The deceptive power of the thobe

Having been in the Middle East for 8 months now, I should really talk about the Thobe – the traditional male dress in this part of the world.

There is certainly a magical power attached to this simple garment and the head dress which accompanies it.  It seems to give the men who wear it a certain authority, a mystery, a power and a magnetism which, when combined with the scent of the Oudh perfume many of them wear is really quite alluring!  They keep their thobes beautifully pressed and pristine white and are so smart every day, wearing cuff links and starched collars.

It is amazing how ordinary the very same guys look without it.  One of my dearest colleagues (who will remain nameless for obvious reasons) went from all conquering Bedouin Sheikh to New York cabbie in one easy step – simply by changing his regal thobe to jeans and T-shirt!!  What a crushing blow!!! He was a mere mortal after all.   But still, at work, in his thobe, he is all powerful.  One day, I walked in on him just after praying, without his head dress.  It really did feel like walking in on a friend in a state of undress!  He didn’t mind, of course and wasn’t the least bit troubled, but to me, it felt quite wrong!

As many of you know, I have been visiting the local souq since my arrival and have made friends with a group of Yemenis  who are there dancing traditional Yemeni dances to the live music every week (see photo above).   They too wear the Thobe in Doha – This is one of my Yemeni friends, Yazid, in his thobe and ghutra (headdress) during an evening in the Souq earlier this year.

The traditional dress consists of several parts; the thobe itself, the head dress, which has three parts, and the under garments. The thobe – also known as the thawb, dish-dasha, kandura or suriyah is a long robe – usually white, although it can come in other colours such as off-white, beige, brown or black. Thobe means ‘a garment’ in Arabic.  It is usually made from cotton and is commonly worn in countries bordering the Persian Gulf.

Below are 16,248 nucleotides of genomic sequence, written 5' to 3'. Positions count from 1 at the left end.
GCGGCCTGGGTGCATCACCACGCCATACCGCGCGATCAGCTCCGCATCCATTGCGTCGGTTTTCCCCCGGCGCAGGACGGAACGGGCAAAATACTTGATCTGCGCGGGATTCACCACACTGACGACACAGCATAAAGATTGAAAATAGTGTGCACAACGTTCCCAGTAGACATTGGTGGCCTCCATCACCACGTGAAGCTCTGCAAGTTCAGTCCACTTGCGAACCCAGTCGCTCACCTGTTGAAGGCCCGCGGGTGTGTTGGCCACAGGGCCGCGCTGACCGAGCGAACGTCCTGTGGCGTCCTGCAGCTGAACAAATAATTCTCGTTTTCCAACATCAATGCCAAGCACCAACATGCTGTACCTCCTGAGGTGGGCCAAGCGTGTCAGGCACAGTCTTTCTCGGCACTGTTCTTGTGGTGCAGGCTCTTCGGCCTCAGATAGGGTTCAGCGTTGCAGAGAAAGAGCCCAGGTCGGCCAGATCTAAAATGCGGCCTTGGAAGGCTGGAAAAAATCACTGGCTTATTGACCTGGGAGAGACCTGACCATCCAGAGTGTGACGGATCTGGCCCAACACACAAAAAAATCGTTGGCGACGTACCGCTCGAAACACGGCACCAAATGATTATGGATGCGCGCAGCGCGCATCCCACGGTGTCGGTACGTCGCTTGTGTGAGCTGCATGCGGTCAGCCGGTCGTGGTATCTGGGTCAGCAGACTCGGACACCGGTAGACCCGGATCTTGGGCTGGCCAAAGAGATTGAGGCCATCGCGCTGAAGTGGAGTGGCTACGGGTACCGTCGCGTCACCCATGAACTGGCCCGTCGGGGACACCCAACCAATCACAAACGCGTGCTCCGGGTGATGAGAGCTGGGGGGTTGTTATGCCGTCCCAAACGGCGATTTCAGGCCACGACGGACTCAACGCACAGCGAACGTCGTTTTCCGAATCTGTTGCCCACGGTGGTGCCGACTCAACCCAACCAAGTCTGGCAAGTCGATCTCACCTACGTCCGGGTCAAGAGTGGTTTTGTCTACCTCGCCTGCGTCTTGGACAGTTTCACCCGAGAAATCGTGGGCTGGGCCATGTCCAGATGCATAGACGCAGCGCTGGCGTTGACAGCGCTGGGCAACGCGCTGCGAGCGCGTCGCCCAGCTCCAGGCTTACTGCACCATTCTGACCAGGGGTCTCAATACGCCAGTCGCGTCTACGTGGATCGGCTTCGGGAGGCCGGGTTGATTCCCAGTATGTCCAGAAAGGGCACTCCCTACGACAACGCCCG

The white cotton is very cool for the crazy summer temperatures and humidity.  Now that it is alot cooler here – down to the upper teens in the evenings – I see more guys wearing dark colours in a wool blend.  They look pretty good, especially with a slightly more ornate headdress material.
Underneath the thobe, guys wear a long white version of boxer shorts and a white cotton t shirt/vest.

The traditional dress consists of several parts; the thobe itself, the head dress, which has three parts, and the under garments. The headdress consists of the material called a Ghutra, also known as the Keffiyeh, Kufiya or Shemagh, the crocheted cap called a Gahfiya or Tagiya and an Egal, the black hoops which hold the ghutra in place. This thick black chord was originally used to tie the camels legs together to stop them running away!  

The ghutra can be worn in a variety of ways, with or without the egal.  The photo below shows Yazid wearing the traditional red and white ghutra wrapped around his head in a Yemeni style, without the egal.  The pattern and the style can depend on the region.  Wearing the ghutra without the egal is common in Oman and Yemen and also in these countries there is a wider variety of colours and patterns.

In the Persian gulf countries, guys mainly wear white, black and white or red and white.  The red and white pattern, worn here by Yazid, is in fact closely associated with Jordanian heritage.  In Qatar, Qataris themselves wear almost exclusively white ghutras but some of the younger guys will try different styles. This short video gives a neat demonstration of how many ways the ghutra and egal can be worn and how to wear it properly!   How to wear male Arabic head dress

Going back to the title of the blog, when I say deceptive power, I don’t simply mean its magical powers.   The assumption is, if a guy is wearing it, he must be from this region (to be fair to myself, a natural assumption really!).  This assumption was put to the test when a shop keeper in the souq asked me to guess where he was from….. Well I went through every country in the region and I couldn’t place him.  

Al Jazeera is an incredibly diverse organisation and I know someone from just about every single country in the Middle East and can recognise some national traits such as face shapes, accents etc…… but could I place him?  “I know you’re not Jordanian, I know you’re not Palestinian, I know you’re not Yemeni, I know you’re not Qatari…..” and so it went on until I was completely stumped.

“I’m from India” he said!!!!   I felt extremely foolish and after he told me, of course it was obvious!  But  I’d been blinded by the deceptive power of the thobe – assuming that he was from this region.  He was wearing it because it was expected as he worked in a tourist shop in the souq.

There is so much one could write about the regional variations of male traditional dress and I must admit to learning quite a bit about Yemen in particular – from my new friends.  But I will save this for a future blog about Yemeni culture, dance and fashion!  I also intend to write a piece about the fascinating world of women’s attire here in Doha….. but I need to do some homework first!

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